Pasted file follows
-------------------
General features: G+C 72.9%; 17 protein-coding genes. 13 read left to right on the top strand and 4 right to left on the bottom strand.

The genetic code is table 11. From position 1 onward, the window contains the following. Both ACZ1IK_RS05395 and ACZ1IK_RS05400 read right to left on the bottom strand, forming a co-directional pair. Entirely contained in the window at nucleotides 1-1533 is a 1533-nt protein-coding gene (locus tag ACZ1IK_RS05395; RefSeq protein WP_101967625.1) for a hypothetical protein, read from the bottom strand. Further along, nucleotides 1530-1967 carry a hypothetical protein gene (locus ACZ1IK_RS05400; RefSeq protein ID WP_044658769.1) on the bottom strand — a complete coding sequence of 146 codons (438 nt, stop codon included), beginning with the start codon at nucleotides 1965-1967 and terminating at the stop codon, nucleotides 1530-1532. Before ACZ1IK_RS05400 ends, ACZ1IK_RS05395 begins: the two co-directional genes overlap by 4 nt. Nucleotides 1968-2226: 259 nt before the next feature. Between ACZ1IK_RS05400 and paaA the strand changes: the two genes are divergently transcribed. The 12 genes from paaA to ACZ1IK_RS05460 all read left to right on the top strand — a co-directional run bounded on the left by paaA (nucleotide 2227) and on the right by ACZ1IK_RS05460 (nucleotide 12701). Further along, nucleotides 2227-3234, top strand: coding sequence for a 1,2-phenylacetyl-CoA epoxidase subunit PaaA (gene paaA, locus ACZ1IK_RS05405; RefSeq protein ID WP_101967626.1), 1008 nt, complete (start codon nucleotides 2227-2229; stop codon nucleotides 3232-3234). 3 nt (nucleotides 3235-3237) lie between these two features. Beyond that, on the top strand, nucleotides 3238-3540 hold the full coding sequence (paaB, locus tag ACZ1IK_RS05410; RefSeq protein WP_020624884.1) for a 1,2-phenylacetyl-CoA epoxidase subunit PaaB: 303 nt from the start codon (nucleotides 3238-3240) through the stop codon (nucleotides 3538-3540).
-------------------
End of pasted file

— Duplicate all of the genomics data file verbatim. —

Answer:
General features: G+C 72.9%; 17 protein-coding genes. 13 read left to right on the top strand and 4 right to left on the bottom strand.

The genetic code is table 11. From position 1 onward, the window contains the following. Both ACZ1IK_RS05395 and ACZ1IK_RS05400 read right to left on the bottom strand, forming a co-directional pair. Entirely contained in the window at nucleotides 1-1533 is a 1533-nt protein-coding gene (locus tag ACZ1IK_RS05395; RefSeq protein WP_101967625.1) for a hypothetical protein, read from the bottom strand. Further along, nucleotides 1530-1967 carry a hypothetical protein gene (locus ACZ1IK_RS05400; RefSeq protein ID WP_044658769.1) on the bottom strand — a complete coding sequence of 146 codons (438 nt, stop codon included), beginning with the start codon at nucleotides 1965-1967 and terminating at the stop codon, nucleotides 1530-1532. Before ACZ1IK_RS05400 ends, ACZ1IK_RS05395 begins: the two co-directional genes overlap by 4 nt. Nucleotides 1968-2226: 259 nt before the next feature. Between ACZ1IK_RS05400 and paaA the strand changes: the two genes are divergently transcribed. The 12 genes from paaA to ACZ1IK_RS05460 all read left to right on the top strand — a co-directional run bounded on the left by paaA (nucleotide 2227) and on the right by ACZ1IK_RS05460 (nucleotide 12701). Further along, nucleotides 2227-3234, top strand: coding sequence for a 1,2-phenylacetyl-CoA epoxidase subunit PaaA (gene paaA, locus ACZ1IK_RS05405; RefSeq protein ID WP_101967626.1), 1008 nt, complete (start codon nucleotides 2227-2229; stop codon nucleotides 3232-3234). 3 nt (nucleotides 3235-3237) lie between these two features. Beyond that, on the top strand, nucleotides 3238-3540 hold the full coding sequence (paaB, locus tag ACZ1IK_RS05410; RefSeq protein WP_020624884.1) for a 1,2-phenylacetyl-CoA epoxidase subunit PaaB: 303 nt from the start codon (nucleotides 3238-3240) through the stop codon (nucleotides 3538-3540).